London-based Savills, which said the housing market was “disproportionately strong”, expects its performance for the year to be meaningfully above previous projections after a record result from its UK residential business in the six months to June 30.
Its shares climbed 4.5% to 12.11 pounds by 0912 GMT, leading gainers on the midcap index.
The 160-year old company said underlying profit in its UK residential transaction business jumped to 20.5 million pounds ($28.5 million) from 1.6 million pounds a year earlier, when the pandemic “all but eliminated” the key spring sales season.
Savills, which has 39,000 employees working out of 600 offices across 70 countries, said residential markets, especially in Britain, remain strong on pandemic-driven preference for larger houses in most markets worldwide as more people work from home.
Total pre-tax profit on an underlying basis rose to 66.1 million pounds from 13.2 million pounds last year.
Savills’ results follow strong performances by UK homebuilders Taylor Wimpey Plc, Barratt Developments and Persimmon which have forecast robust housing demand even after a tax holiday on property purchases ends in September.
But the situation in the commercial property market in Britain and elsewhere was still far from ideal, with Savills saying office demand was still down 42% compared to pre-COVID levels.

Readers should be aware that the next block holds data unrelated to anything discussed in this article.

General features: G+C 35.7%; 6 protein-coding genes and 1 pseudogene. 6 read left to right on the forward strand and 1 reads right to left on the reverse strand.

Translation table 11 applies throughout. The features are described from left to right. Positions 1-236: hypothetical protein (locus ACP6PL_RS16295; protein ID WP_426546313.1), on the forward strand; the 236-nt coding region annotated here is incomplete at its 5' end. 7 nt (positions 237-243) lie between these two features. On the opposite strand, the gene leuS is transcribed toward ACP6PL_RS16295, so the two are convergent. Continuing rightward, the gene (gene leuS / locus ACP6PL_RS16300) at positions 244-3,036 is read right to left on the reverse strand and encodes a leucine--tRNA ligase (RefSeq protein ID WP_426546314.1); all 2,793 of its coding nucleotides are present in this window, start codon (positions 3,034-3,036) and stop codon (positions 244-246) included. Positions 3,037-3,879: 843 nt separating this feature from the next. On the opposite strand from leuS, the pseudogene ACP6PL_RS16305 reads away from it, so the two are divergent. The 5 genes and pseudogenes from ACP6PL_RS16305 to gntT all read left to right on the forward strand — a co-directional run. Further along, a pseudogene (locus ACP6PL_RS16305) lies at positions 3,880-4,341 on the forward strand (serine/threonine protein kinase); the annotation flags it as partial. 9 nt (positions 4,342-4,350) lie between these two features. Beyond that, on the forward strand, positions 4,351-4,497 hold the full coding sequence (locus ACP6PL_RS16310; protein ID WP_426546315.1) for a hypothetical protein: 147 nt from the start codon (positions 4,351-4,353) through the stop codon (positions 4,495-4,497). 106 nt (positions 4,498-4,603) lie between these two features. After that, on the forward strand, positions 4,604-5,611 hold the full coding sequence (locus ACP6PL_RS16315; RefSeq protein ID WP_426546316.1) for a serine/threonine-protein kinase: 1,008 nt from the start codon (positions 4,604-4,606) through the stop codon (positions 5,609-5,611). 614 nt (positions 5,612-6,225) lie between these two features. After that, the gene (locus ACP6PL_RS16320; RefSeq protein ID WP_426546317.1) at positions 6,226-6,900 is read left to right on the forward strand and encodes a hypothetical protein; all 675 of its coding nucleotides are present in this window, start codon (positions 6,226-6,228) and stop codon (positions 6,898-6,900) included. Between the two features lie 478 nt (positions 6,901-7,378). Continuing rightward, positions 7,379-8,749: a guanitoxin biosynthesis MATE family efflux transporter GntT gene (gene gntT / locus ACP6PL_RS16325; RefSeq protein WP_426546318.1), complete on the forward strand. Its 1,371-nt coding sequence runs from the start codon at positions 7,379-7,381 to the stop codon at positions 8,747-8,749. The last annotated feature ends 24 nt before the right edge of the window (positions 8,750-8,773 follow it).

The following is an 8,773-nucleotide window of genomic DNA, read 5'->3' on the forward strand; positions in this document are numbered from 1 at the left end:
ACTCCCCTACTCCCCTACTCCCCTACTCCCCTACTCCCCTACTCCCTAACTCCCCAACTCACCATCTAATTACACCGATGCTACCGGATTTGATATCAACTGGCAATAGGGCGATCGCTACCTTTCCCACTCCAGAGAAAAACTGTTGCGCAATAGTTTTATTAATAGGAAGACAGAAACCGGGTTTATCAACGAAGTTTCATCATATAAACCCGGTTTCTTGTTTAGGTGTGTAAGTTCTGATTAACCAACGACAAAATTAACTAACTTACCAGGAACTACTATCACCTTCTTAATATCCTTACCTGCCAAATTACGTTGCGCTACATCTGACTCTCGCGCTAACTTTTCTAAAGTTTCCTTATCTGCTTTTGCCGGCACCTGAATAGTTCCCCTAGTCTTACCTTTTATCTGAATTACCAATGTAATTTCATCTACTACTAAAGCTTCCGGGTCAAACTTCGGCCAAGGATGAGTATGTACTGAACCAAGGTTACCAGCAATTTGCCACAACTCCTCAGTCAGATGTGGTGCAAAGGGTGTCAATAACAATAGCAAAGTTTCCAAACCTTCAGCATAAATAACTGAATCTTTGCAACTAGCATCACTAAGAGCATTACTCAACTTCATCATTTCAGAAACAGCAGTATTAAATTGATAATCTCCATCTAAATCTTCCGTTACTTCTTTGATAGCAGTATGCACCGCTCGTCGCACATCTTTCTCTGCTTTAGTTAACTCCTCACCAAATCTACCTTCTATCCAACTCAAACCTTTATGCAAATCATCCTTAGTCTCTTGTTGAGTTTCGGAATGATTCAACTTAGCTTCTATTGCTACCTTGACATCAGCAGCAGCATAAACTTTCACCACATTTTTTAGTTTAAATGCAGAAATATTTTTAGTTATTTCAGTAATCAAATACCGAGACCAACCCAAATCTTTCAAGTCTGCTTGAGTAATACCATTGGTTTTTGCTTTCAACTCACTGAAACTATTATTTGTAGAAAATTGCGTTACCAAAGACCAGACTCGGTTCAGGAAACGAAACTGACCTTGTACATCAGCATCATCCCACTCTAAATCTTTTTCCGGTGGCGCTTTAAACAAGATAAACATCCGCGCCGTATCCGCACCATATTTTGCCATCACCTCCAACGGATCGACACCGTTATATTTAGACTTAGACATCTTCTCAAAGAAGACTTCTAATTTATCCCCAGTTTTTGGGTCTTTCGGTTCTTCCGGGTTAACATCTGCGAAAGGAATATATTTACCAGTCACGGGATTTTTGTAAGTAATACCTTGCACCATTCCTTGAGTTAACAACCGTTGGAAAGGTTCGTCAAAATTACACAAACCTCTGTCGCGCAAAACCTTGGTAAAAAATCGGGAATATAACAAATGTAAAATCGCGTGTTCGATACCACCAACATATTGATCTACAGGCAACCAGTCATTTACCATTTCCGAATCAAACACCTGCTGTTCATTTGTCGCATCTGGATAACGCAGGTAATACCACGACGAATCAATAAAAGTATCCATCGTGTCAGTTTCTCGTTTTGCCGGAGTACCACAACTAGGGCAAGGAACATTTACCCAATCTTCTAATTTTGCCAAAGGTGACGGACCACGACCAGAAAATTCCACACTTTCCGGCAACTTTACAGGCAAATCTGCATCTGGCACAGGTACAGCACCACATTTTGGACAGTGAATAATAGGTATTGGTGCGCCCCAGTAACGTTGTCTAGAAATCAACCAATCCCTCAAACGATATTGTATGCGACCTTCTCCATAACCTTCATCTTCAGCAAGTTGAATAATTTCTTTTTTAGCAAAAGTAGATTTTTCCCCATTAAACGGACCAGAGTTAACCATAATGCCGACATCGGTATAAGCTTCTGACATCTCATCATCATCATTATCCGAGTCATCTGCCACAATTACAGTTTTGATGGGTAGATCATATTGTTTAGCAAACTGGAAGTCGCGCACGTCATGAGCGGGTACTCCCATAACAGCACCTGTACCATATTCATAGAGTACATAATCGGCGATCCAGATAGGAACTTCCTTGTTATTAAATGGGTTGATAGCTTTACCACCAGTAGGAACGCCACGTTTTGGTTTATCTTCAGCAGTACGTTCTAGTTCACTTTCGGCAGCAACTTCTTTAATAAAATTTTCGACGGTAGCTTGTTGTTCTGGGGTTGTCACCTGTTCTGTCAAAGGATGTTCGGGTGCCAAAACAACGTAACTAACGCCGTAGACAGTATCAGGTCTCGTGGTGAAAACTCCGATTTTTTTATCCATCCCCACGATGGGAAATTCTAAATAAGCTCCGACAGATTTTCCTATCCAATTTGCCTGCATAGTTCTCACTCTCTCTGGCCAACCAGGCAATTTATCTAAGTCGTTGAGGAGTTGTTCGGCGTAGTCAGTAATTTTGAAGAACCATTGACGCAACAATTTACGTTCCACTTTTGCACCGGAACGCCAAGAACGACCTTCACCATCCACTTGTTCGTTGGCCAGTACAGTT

“H1 2021 saw commercial markets showing varying speeds of recovery from the pandemic, reflecting different local lockdown restrictions, rates of vaccination and international travel restrictions,” Savills said.
It said the recovery in the U.S. office market was uneven, adding companies were both re-occupying existing spaces that had previously been scheduled for sub-lease and considering upgrading the quality of space in some places.
Savills Chief Executive Mark Ridley told Reuters that the challenges from new restrictions and the inevitable return of the UK residential market activity to normal levels could lead to a moderate second half in some markets.
“We have got to be realistic that this (re-imposition of restrictions) can have an impact on market volumes, particularly commercial transaction volumes,” Ridley said.